Amazon, which is owned by Jeff Bezos, entered the Indian marketplace in 2013 committing to invest $2 billion in the country. Since then, it has grown in the country 10-fold. Experts say that India, with its 1.3 billion population, is a lucrative market for Amazon. Over the years, Amazon has diversified its portfolio. Entering the food delivery space it launched Amazon Prime Now in 2018, and Amazon Fresh in 2019. It also entered the OTT space by launching Amazon Video and UPI payment platform, Amazon Pay Balance. In 2018, Amazon launched Amazon Prime Music in India. The same year, Amazon teamed up with Samara Capital to acquire Aditya Birla’s grocery retail chain worth Rs 4,050 crore. In 2019, Amazon opened its largest campus in Hyderabad, and in 2020, the e-commerce company invested $1 Billion in Small and Medium Businesses (SMBs) across India. It has also committed to delivering a fleet of 10,000 electric vehicles by 2025. 

However, Amazon's biggest bet in India has been the country's retail market. Jeff Bezo's Amazon has been eyeing India’s retail market for years. This puts Amazon into direct competition with the likes of Mukesh Ambani-led Reliance Industries, and Tata Group amongst others. 

In 2019, Amazon bought a 49 per cent stake in Future Coupons worth Rs 1,500 crore—the promoter of Future Group—which in the pre-pandemic world was helmed as the largest retail chain in the country. However, since 2020 the US e-commerce giant has been fighting foot-and-nail legally with Future Group alleging the latter of violating its 2019 deal by entering into a partnership with Reliance Industries. Recently, after Future Group’s creditors showed a thumbs down for the Future-Reliance deal, the Reliance Industries backed away from the deal, but with taking over 800 Future stores. Experts said that as Reliance Industries walked away with 800 Future stores, it reduces the prospects of Amazon in the Indian retail sector.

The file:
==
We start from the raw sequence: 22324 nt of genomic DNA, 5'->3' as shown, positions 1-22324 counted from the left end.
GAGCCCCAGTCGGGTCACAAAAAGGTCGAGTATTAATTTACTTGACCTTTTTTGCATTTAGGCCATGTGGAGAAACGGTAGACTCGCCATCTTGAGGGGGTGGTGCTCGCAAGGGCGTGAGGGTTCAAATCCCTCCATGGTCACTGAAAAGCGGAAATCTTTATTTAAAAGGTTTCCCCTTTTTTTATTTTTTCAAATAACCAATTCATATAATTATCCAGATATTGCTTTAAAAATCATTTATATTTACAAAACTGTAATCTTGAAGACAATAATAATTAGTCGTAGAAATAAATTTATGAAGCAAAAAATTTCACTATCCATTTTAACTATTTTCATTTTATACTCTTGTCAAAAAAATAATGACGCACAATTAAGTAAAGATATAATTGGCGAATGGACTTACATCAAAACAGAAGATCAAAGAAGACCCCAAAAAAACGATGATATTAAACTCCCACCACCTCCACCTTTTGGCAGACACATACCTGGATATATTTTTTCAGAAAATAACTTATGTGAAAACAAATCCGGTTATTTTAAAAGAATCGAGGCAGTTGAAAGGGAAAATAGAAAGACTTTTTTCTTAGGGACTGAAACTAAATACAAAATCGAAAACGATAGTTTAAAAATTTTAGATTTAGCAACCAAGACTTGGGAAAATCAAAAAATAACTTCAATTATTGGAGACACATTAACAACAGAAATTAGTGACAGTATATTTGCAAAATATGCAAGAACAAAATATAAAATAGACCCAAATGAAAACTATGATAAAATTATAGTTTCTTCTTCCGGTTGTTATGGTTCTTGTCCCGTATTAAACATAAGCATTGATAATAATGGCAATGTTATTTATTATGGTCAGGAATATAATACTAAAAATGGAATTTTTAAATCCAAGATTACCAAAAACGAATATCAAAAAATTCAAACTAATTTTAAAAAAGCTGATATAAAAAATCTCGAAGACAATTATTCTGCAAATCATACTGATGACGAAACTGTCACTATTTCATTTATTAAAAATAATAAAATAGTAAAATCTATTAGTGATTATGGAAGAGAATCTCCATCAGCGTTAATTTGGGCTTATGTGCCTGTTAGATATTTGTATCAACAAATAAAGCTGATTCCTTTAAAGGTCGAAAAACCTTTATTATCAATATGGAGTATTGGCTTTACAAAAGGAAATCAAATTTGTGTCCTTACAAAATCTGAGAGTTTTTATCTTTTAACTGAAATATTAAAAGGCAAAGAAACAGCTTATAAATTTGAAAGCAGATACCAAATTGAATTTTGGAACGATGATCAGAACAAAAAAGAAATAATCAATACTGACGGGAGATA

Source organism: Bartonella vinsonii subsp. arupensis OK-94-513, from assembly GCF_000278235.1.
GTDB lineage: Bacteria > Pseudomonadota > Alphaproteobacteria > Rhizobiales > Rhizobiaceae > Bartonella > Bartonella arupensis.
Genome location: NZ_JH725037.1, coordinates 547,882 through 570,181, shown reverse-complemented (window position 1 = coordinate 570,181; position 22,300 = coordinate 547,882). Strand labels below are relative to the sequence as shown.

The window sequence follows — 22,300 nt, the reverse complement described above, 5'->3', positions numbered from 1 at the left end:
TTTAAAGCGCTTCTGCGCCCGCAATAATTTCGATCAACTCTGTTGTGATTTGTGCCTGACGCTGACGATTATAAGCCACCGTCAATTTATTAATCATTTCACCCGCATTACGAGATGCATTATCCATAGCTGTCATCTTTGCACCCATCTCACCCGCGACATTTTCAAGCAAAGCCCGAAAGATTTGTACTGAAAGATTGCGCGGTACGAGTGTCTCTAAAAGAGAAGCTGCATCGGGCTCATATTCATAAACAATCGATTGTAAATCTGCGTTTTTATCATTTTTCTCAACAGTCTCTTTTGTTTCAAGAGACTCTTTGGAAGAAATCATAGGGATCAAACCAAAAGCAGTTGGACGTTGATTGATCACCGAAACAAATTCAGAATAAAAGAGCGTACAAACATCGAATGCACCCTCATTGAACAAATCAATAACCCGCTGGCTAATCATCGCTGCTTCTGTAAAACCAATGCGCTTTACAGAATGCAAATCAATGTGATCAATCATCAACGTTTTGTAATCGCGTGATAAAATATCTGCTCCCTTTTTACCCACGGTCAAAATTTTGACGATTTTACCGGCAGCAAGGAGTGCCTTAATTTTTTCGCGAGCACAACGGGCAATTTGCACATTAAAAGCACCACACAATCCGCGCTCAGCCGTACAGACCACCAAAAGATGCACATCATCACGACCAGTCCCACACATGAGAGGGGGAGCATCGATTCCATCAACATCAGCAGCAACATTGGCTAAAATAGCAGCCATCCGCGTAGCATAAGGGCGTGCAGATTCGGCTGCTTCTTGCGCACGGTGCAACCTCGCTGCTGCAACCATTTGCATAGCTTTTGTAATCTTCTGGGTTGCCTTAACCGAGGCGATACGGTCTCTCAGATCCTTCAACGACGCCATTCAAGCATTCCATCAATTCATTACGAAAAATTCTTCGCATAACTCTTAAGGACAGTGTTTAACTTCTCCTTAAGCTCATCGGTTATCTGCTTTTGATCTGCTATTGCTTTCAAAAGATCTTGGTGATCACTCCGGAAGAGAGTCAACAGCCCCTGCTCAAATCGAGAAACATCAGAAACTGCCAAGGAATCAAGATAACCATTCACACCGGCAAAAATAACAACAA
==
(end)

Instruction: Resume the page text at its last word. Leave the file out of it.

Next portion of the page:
Countries Where Amazon Is Facing Investigation

Amazon is currently facing investigations in the USA and Europe. In March, the US House Committee had asked the Department of Justice to launch a criminal investigation against Amazon alleging that the company refused to hand over data about its third-party sellers. The committee also alleged that Amazon ranks its own products higher to advance sales. 

Lina Khan who is the new chair of the U.S. Federal Trade Commission had first raised her concerns about Amazon’s anti-competitive behavior in 2017. Khan said in her paper, “It is third-party sellers who bear the initial costs and uncertainties when introducing new products; by merely spotting them, Amazon gets to sell products only once their success has been tested. The anti-competitive implications here seem clear.”

The European Commission in April also opened a formal antitrust investigation to assess whether Amazon’s use of sensitive data from independent retailers who sell on its marketplace is in breach of EU competition rules, according to the press release. 

Other Companies Probed By CCI

Apart from Amazon and Flipkart, CCI has also launched a probe against Google and Facebook and food delivery partners Zomato and Swiggy, for alleged malpractices while dealing with respect to restaurant partners. 

Experts say that if Amazon is found guilty it will be either subjected to heavy fine worth billions, or restrictions will be imposed by the regulator. Ryan Gerard Wilson earlier told The Quint, “The law does not bind the CCI to the report, but regulators don't typically deviate from the findings of an investigative mission led by an internal expert, and "the CCI is no different in this regard".